The Tribes allege that the acreage transferred to USDA in 1948 was placed on military “standby status” as part of a classified agreement with the Army in 1954. Appellant's Reply Br. at 5. The government disputes the confidential nature of this arrangement, noting that several newspaper articles from 1954 reported that the Army asked USDA to keep the buildings and pasture acreage previously used for the Turkish aid program ready for possible needs in connection with the “Indo China crisis.” See, e.g., Army Asks for Retention of Fort Reno by Government for Possible Military Need, El Reno Am., May 20, 1954.
In 1890, the Tribes entered a Cession Agreement, ratified by Congress the next year, in which they agreed to relinquish their interest in the reservation, subject to the allotment of 160-acre tracts to individual members of the Tribes. By the terms of the agreement, the Tribes agreed to “cede, convey, transfer, relinquish, and surrender forever and absolutely, without any reservation whatever, express or implied, all their claim, title and interest, of every kind and character, in and to” specified lands, as well as to “all other lands or tracts of country in the Indian territory to which they have or may have set up or allege any right, title, interest or claim whatsoever.” Cession Agreement, art. II, 26 Stat. 989, 1022-23 (1891). The agreement made no mention of any reversionary interest the Tribes might have in the Fort Reno land.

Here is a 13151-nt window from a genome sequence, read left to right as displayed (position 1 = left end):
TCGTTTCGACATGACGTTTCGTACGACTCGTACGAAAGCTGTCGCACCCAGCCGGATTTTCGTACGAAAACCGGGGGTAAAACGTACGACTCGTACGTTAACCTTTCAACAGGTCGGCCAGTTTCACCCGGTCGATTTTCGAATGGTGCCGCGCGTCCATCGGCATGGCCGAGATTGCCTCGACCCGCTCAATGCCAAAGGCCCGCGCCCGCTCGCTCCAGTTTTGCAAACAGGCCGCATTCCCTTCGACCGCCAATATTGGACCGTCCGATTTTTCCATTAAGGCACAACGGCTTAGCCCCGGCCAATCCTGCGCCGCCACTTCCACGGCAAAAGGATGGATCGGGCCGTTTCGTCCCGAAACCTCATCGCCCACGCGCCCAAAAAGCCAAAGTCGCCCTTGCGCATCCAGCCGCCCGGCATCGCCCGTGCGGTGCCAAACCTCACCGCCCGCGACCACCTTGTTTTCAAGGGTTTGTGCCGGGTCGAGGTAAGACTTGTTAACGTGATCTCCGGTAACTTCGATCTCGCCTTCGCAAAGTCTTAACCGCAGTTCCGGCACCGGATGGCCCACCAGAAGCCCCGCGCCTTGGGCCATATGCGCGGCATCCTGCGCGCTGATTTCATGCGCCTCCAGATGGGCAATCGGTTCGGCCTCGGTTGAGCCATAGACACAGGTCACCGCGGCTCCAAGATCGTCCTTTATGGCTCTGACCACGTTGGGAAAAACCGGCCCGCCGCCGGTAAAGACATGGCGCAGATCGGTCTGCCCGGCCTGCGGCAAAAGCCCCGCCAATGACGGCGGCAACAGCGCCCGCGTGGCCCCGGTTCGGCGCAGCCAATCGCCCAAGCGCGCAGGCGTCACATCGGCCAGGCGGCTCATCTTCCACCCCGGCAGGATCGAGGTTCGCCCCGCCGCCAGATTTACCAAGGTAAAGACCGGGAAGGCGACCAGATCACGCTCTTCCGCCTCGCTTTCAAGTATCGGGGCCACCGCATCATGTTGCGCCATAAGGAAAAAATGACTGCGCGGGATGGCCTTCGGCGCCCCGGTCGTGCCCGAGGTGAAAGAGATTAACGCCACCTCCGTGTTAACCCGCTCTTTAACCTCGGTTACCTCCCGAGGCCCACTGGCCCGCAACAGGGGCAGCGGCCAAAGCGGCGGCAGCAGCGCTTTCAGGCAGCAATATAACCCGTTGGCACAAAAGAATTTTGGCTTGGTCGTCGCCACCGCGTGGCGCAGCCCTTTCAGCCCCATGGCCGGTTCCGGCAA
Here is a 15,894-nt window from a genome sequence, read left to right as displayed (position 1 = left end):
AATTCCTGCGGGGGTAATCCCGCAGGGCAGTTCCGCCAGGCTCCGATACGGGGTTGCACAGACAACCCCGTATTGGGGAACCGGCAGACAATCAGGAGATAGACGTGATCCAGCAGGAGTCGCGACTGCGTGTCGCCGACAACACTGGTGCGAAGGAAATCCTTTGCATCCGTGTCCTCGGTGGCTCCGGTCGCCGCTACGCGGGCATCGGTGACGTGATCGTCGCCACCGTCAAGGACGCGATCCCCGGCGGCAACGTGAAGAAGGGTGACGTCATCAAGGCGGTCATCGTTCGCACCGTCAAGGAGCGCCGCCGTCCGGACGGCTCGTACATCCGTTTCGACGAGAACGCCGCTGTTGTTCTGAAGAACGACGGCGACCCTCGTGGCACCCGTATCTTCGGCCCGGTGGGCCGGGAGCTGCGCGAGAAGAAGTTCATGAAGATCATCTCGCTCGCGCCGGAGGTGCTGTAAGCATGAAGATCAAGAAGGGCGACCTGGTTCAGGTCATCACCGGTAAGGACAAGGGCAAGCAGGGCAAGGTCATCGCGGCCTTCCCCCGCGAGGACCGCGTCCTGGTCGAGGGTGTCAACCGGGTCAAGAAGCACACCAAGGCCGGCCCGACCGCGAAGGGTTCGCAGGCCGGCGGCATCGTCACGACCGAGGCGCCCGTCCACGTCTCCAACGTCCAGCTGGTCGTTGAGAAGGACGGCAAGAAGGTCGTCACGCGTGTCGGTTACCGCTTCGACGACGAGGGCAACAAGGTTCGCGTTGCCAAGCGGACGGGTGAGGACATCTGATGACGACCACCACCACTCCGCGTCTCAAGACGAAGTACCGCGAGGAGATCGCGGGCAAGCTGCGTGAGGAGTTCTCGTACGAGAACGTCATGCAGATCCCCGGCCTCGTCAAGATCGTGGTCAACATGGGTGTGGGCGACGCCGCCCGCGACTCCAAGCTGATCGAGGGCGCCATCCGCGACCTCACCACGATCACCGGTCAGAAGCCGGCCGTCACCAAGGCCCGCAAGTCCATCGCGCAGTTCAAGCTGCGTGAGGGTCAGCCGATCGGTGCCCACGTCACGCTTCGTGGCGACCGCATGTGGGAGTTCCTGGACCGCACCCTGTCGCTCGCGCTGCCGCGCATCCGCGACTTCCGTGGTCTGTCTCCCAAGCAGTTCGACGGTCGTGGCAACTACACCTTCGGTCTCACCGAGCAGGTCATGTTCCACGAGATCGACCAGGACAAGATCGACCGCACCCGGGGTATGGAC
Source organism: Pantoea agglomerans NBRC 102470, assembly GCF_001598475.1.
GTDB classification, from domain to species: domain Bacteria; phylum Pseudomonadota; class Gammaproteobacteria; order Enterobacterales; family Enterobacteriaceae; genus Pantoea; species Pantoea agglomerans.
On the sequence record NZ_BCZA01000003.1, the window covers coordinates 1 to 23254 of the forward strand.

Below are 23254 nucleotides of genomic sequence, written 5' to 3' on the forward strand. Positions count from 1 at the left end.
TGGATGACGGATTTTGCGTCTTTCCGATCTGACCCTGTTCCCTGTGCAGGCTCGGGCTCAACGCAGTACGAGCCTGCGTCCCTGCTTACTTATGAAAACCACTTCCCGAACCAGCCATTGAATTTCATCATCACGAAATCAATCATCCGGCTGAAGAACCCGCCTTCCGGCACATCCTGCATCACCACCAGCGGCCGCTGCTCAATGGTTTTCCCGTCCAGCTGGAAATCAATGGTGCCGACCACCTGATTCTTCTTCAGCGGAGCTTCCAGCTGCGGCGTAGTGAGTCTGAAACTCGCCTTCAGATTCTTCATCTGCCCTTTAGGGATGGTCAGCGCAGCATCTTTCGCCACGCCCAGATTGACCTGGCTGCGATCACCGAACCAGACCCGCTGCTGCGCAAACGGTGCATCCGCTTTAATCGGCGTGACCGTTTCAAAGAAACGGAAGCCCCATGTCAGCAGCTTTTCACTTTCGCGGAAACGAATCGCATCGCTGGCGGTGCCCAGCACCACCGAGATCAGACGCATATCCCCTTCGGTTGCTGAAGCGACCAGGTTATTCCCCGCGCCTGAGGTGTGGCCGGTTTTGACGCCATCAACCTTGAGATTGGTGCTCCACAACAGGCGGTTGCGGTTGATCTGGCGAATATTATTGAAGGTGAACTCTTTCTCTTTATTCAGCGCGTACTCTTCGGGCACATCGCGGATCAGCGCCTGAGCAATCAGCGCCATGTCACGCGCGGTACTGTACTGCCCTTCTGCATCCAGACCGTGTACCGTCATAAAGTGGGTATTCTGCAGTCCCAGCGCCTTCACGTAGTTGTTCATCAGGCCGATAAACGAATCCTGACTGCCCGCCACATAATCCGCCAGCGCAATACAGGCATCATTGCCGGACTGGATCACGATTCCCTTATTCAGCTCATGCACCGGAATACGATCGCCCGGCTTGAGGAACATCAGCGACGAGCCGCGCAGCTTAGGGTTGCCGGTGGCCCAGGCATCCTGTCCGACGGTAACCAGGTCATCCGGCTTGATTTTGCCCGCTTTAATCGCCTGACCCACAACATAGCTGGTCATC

In 1958, the Tribes filed suit with the Indian Claims Commission (ICC),1 arguing they had received an unconscionably small consideration for the cession of reservation lands, asserting a claim to the reasonable value of the 9493 acres of Fort Reno, and seeking “reasonable and fair damages for the failure of the Secretary of the Interior to require the return of said lands to the use and benefit of [the Tribes].” J.A. at 264-65. The claims went to trial in 1965, but the Tribes settled for $15 million before the ICC could render a decision. See Cheyenne-Arapaho Tribes v. United States, 16 Ind. Cl. Comm. 162 (1965). The settlement agreement contained several finality clauses, including one that read: “Entry of final judgment in said amount shall finally dispose of all rights, claims or demands which the petitioner has asserted or could have asserted with respect to the subject matter of these claims.” Id. at 171-72 (quoting Stipulation for Entry of Final Judgment).